Patrick Lussier’s film is an incompetent, nihilistic exercise in gore and pseudophilosophy.
The film argues we’re stronger and better when we’re home, building communities that can oppress the oppressors.
Would that Jacob Estes had kept the particulars of his murder mystery as intricate as the sci-fi of his main characters’ communion.
Once it gets past what feels like submission to genre demands, the drama reaffirms its focus on the central themes.
The dojo of this film is the ultimate unsafe space, a place of deadpan irony and appalling brutality.
The play depends especially on the strength of its leads, and here it has two eager thespians who make the most of its drama.
In the end, the filmmakers settle for stigmatizing victimhood, abusing Sue Ann almost as much as her former tormentors.
Peele’s follow-up to Get Out unnervingly speaks to the issues affecting a divided nation.
Christopher Landon’s heady and entertaining sequel is a multiverse murder mystery rooted in experimental physics.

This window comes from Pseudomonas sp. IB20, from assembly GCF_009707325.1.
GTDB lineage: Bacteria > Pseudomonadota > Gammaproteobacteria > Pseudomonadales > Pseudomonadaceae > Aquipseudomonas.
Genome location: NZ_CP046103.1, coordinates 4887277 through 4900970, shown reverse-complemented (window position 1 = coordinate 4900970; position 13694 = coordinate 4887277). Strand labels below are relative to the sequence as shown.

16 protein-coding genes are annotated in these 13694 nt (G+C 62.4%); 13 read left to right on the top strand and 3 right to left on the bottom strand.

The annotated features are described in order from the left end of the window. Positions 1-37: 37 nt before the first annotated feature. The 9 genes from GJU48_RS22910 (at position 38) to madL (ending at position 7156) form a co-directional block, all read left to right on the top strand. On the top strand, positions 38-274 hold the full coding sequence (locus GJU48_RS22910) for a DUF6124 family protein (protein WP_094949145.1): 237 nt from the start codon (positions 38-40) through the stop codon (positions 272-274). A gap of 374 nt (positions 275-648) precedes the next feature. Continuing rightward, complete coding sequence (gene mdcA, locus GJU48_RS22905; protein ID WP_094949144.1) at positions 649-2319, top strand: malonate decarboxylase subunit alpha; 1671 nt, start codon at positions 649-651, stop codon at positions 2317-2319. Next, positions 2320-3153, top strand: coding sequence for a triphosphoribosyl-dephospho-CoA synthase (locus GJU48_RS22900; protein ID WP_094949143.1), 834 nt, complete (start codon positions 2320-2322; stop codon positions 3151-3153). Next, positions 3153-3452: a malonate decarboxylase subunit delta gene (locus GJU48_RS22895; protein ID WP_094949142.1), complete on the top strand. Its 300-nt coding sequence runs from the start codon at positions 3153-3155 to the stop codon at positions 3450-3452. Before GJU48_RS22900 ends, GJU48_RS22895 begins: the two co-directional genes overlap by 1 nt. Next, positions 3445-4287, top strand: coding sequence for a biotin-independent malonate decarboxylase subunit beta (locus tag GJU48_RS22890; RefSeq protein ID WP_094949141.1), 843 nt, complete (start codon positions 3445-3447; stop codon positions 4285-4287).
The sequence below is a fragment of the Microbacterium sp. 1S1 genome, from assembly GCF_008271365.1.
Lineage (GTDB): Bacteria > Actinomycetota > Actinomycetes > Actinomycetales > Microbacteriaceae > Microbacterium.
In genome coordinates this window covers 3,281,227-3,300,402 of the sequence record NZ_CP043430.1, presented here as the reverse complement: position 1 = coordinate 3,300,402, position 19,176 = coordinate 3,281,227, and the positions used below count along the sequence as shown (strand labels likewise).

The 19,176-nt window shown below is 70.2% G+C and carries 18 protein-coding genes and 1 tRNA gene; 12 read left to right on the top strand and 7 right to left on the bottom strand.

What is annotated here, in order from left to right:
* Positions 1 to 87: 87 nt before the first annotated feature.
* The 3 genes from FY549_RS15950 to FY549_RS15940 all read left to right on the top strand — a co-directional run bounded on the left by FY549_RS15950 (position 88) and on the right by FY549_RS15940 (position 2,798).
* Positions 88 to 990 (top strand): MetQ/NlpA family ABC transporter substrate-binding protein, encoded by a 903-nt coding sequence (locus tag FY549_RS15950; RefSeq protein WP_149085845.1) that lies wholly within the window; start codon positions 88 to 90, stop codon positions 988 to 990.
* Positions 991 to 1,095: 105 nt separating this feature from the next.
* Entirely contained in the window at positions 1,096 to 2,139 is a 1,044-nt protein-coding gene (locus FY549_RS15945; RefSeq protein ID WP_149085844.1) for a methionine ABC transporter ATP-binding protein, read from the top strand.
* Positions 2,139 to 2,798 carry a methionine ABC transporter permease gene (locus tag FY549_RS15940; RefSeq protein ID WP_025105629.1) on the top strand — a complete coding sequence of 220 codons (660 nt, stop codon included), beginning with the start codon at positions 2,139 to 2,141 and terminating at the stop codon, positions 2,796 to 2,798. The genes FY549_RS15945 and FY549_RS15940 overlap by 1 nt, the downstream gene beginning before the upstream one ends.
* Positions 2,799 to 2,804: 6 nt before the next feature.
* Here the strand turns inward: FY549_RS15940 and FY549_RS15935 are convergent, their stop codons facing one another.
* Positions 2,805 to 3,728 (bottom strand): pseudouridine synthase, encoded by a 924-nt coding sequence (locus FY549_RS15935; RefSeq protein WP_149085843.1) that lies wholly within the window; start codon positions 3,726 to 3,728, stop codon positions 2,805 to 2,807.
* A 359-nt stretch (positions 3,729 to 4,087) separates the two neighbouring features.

The filmmakers fail to realize that the darkest horror here doesn’t lie in the triumph of true evil.
The Vanishing seems truly troubled by its action violence in a way that many similar thrillers aren’t.
When Ralph Breaks the Internet ignores the glittering marvels of the internet and focuses on the rapport between its two leads, it’s deeply moving.
Think of Julius Avery’s Overlord as a reminder from a major Hollywood studio that Nazis are really bad.
The film’s victims are pawns in a super-gory bacchanal, which is aesthetically striking but emotionally dull.
It’s a rallying cry against a suffocating patriarchy that rapes its servants and disenfranchises its daughters.
Peppermint, Pierre Morel’s first feature film set in the United States, is brainless propaganda for the MAGA market.
Despite some realistic touches, Straight White Men, as directed by Anna D. Shapiro, goes to lengths to call out its artificiality.
Like the teenagers at its center, Hot Summer Nights tries too hard to look cooler than it ever could be.
The film is preposterously conceived, but Stephen Susco so tightly, excitingly executes it that you hardly notice.
The horror throughout the film is dramatically connected to the struggles of poor and marginalized people.